Learn how to paint a fall landscape with purple mountains and aspen trees. Paint a coffee cup on a ledge in front of a window!
You can customize the color of the cup with a different color and/ or add pretty designs on it.
This tutorial reminds me of the winter hot cocoa window version.
Enjoy and happy painting!
- 11 x 14 Canvas
- Acrylic Paint
- Paint Brushes
- Painter's Tape or Masking Tape (optional)
- Chalk (optional)
- T-Square Ruler (optional)
- Cadmium Orange Hue
- Primary Yellow
- Titanium White
- Mars Black
- Primary Blue
- Raw Umber
- Brilliant Purple
- Prism Violet
- 3/4" Flat Wash
- #8 Round Brush
- #4 Round Brush
- 3/8" Angle Brush
- See tutorial on www.stepbysteppainting.net for full tutorial instructions!
Using Craft Paints?
If you are using craft paints such as the Apple Barrel Paints, you can try substituting with these colors:
- Bright Blue
- Purple Iris
- Melted Chocolate
- Bright Yellow
Directions At A Glance:
Step By Step Directions:
1. Paint the sunset sky
Position your canvas in vertical mode. You will be painting a blended sunset on the top half of your canvas (a little more than halfway down). This sunset starts with orange and then blends to yellow and then blends to a white mixed with yellow on the bottom.
Load your 3/4″ flat wash brush in water and tap it dry. Then load your brush in cadmium orange hue paint. Paint left and right strokes on the top of the canvas. Go down about 3-4 inches.
Then wipe off your brush and load it into primary yellow. Blend the yellow up into the orange. Continue to paint left and right strokes.
Then wipe your brush off and load it into titanium white. Blend the white up into the yellow so that it turns into a light yellow. Go a little more than halfway down your canvas and stop. Your sky should be lightest on the bottom.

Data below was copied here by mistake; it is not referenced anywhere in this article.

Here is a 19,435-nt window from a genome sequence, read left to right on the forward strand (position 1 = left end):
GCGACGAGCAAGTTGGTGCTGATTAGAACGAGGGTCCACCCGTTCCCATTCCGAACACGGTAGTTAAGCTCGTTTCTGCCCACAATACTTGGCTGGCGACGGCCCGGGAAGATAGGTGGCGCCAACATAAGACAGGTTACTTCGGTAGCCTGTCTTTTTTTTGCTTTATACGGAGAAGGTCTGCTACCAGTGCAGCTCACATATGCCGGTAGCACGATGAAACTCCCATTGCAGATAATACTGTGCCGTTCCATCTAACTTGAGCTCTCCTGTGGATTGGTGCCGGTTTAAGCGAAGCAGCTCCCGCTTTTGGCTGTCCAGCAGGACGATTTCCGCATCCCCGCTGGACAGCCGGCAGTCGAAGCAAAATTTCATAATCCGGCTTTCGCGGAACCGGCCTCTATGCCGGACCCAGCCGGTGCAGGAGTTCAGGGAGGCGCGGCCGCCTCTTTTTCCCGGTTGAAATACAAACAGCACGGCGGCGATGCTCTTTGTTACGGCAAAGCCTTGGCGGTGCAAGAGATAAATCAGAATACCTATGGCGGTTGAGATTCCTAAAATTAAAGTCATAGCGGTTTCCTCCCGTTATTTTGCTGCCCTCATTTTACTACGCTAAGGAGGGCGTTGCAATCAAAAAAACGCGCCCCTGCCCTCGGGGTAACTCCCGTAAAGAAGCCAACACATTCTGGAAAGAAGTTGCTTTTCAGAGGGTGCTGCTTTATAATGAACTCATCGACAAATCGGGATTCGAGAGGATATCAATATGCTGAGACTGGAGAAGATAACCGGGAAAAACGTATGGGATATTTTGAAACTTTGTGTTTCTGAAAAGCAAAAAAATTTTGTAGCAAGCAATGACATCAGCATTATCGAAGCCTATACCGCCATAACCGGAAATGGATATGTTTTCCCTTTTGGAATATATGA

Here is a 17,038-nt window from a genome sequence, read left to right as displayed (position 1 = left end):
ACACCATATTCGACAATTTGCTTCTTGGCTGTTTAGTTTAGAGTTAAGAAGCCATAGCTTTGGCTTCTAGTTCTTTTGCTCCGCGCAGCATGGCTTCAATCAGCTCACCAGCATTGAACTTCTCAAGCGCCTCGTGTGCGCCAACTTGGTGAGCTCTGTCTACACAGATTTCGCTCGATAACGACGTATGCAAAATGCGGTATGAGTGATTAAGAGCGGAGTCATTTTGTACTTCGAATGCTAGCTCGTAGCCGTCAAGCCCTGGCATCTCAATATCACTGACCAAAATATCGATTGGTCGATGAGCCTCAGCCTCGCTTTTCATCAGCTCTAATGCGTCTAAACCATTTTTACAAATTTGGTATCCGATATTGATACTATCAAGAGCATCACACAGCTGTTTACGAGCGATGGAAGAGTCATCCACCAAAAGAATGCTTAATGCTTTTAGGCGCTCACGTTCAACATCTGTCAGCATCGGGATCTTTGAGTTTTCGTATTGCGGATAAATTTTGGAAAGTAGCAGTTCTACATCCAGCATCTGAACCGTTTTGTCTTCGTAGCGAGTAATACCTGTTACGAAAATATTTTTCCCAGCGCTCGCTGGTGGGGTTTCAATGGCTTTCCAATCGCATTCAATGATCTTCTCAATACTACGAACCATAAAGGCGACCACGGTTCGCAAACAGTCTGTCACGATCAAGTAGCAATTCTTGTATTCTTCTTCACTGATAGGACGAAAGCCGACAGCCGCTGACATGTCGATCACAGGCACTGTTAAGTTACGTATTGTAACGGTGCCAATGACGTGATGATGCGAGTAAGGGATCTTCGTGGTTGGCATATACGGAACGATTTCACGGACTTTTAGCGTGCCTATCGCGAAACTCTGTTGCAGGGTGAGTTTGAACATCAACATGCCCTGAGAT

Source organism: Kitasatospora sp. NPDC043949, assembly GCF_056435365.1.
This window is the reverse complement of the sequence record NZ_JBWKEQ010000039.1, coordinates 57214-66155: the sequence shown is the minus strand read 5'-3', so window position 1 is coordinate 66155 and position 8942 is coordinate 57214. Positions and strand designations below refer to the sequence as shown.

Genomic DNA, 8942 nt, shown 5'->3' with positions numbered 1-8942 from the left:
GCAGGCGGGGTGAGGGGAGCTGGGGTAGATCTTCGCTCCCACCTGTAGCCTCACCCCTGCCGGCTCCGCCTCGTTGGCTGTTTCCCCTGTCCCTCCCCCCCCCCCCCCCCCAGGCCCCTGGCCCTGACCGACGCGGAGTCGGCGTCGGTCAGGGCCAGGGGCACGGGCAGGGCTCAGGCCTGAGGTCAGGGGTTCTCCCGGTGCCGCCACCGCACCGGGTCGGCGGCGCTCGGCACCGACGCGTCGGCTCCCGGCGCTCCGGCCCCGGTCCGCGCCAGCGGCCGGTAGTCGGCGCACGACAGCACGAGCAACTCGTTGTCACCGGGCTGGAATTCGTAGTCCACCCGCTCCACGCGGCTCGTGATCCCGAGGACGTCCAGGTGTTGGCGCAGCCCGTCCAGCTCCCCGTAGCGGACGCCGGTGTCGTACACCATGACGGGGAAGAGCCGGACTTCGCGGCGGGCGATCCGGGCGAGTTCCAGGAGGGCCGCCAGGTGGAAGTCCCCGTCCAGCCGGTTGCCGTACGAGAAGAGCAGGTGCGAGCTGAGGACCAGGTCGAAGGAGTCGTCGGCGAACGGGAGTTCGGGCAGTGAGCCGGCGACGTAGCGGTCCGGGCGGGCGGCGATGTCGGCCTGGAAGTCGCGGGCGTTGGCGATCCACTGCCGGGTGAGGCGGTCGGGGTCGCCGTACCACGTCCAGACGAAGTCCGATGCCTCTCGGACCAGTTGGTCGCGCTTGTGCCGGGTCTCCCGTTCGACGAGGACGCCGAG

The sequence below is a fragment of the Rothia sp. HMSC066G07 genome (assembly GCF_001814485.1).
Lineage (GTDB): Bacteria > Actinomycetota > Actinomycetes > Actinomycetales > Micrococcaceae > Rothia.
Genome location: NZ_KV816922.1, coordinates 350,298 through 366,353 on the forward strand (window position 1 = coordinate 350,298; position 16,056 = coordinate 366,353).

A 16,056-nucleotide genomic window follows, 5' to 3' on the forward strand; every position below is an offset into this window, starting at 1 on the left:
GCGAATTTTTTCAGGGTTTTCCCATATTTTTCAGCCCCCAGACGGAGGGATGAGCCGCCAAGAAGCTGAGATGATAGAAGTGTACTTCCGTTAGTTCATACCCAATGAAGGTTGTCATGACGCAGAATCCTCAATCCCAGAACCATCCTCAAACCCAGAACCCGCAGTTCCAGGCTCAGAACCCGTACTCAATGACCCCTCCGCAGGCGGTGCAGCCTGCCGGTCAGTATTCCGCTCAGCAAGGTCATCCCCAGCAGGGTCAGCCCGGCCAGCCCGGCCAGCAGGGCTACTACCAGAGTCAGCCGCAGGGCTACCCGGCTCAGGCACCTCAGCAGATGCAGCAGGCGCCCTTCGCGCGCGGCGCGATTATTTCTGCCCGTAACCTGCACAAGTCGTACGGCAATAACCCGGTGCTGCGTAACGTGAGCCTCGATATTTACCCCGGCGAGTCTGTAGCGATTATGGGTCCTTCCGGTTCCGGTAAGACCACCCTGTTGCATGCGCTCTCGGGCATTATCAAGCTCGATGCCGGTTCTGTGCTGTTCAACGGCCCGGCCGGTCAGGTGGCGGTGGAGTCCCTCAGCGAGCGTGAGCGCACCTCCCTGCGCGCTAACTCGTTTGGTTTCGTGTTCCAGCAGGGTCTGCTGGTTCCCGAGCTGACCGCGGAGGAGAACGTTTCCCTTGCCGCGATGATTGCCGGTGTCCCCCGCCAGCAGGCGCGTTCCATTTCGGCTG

2. Paint The Mountains
Allow your sky to mostly dry before doing the mountains.
Load your palette with brilliant purple (light purple). Use your 3/4″ flat wash brush to paint 3 triangular mountain shapes. These go above the “horizon line” (the bottom part of your sky.
Paint three similar size mountain points. Drag your brush downwards at an angle to form the shape of each mountain.
Tip: the “brilliant purple” color is a translucent color and may not give 100% coverage and that is okay.
Next load your palette with prism violet (darker purple). Paint the bottom of the mountain and stroke upwards at an angle. Leave the top open without dark purple paint.
Define which mountain is in the front, middle and back by overlapping your strokes.
Tip: You may benefit from switching to a smaller flat brush if the 3/4″ is too large for the mountains. I switched to a 3/8″ angle brush to do this step.
Then wipe off your brush and load it into titanium white. Paint the top point of each mountain and drag your strokes downwards at an angle. The white will gently blend with the purples. The idea is to get the top point of your mountains lighter and the bottom base of the mountains to be darker.
Tip: the bottom base of your mountain will slightly be overlapped by green paint so you don’t have to worry about that area being “smooth” or “flat”.
3. Paint The Ground
Mix a light spring green color on your palette by mixing about 5 parts yellow, 1 part primary blue, 2 parts white and a tiny bit of the light purple. (These proportions do not have to be exact).
Use your #8 round brush to paint the land at the base of the mountain. Paint a long, wavy land area that slightly overlaps the mountain base.
Then gradually add more “primary blue” to your spring green color so that the green turns to a slightly darker green. Continue to paint long wavy lines down the canvas. This green should get darker and darker as you work your way down.
Leave about an inch to two inch gap on the bottom of the canvas (this is where the ledge will be).
Tip: if you have trouble blending the light green to the dark green, you can simplify this by painting the land a solid light green color instead of a blended green.
4. Paint The Trees
Wait for the green on your land to dry before doing this step. Load your palette with titanium white. Use the 3/8″ angle brush to paint the tree.
Paint a tree trunk so that it is slightly thicker on the bottom and gets thinner at the top.
Then use the tip of your brush to paint thin branch lines.
Paint another smaller tree that starts in the middle right side of the landscape. This tree does not go all the way to the top of the canvas and stops in the middle of the sky.